US Dollar Slides on Disappointing Data

The US dollar is losing ground against a basket of currencies on Tuesday after a flurry of data was released and disappointed the market. The one positive this week has been the rise in housing prices, which have been running on a treadmill for more than a year. With the US-China trade war taking a breather, investors may be finding short-term direction on data instead of geopolitical events.

The Institute of Supply Management (ISM)’s manufacturing purchasing managers’ index (PMI) clocked in at 51.7 in June, down from 52.1 in May. The reading did beat the market consensus of 51.0 – anything above 50 indicates expansion. The ISM’s manufacturing orders tumbled from 52.7 in May to 50.0 in June, while manufacturing prices fell into contraction territory of 47.9. The ISM’s manufacturing employment index also surged from 53.7 in May to 54.5 in June.
The ISM New York Current Business Conditions index crashed in May to 48.6, down from 77.3 in April. It did pick up a bit in June to 50, supported by gains in employment.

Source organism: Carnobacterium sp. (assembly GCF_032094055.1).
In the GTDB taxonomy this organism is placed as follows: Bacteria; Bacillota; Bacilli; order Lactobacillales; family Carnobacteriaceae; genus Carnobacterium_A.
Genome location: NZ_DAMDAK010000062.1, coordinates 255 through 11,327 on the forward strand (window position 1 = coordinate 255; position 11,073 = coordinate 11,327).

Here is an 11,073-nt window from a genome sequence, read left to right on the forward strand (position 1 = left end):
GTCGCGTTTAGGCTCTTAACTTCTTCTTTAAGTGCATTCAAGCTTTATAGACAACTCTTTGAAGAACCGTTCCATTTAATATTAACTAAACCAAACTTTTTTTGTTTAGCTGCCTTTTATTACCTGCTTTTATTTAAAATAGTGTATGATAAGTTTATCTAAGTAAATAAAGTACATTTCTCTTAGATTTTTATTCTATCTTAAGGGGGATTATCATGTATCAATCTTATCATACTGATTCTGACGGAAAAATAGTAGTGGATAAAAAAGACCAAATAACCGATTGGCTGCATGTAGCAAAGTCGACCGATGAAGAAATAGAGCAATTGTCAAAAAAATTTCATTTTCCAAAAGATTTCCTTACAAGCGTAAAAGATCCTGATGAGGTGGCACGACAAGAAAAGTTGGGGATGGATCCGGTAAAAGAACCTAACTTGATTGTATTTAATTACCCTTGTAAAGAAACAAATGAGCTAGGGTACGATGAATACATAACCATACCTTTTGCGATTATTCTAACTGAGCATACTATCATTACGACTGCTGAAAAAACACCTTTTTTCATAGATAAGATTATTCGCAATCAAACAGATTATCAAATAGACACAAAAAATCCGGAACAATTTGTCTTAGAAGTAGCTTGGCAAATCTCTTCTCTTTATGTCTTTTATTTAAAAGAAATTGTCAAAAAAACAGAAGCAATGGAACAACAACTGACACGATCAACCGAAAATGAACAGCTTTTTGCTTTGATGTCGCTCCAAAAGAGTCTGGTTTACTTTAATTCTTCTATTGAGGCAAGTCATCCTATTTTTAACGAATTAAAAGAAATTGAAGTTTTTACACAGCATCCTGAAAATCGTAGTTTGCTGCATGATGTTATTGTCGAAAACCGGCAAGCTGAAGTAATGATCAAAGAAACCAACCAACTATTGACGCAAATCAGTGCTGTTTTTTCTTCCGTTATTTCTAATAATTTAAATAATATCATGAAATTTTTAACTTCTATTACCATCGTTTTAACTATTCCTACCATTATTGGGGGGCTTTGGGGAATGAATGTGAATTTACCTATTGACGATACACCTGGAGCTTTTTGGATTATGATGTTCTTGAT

According to CoreLogic, a real estate data provider, national home prices recorded a stronger annual gain, which is the first time in more than a year that prices have surged from one month to the next. In the 12 months ending in May, prices climbed 3.6%, representing a 0.3% increase in April.
Industry experts project that home prices will enjoy a 5.6% spike in the coming 12 months.
It all seems to be quiet on the geopolitical front. US-China trade negotiations are back on, a military conflict between Washington and Tehran has subsided, and developments in the Korean Peninsula continue to be positive. Though there are concerns about Vice President Mike Pence returning to Washington and canceling events, the greenback is not being driven by what is happening in international politics right now.
The US Dollar Index declined 0.14% to 96.71.
The USD/CAD currency pair tumbled 0.19% to 1.3111, from an opening of 1.3134, at 17:10 GMT on Tuesday. The GBP/USD fell 0.25% to 1.2606, from an opening of 1.2642.

If you have any questions, comments, or opinions regarding the US Dollar, feel free to post them using the commentary form below.

Leave a Reply

Your email address will not be published. Required fields are marked *

fifty two + = 58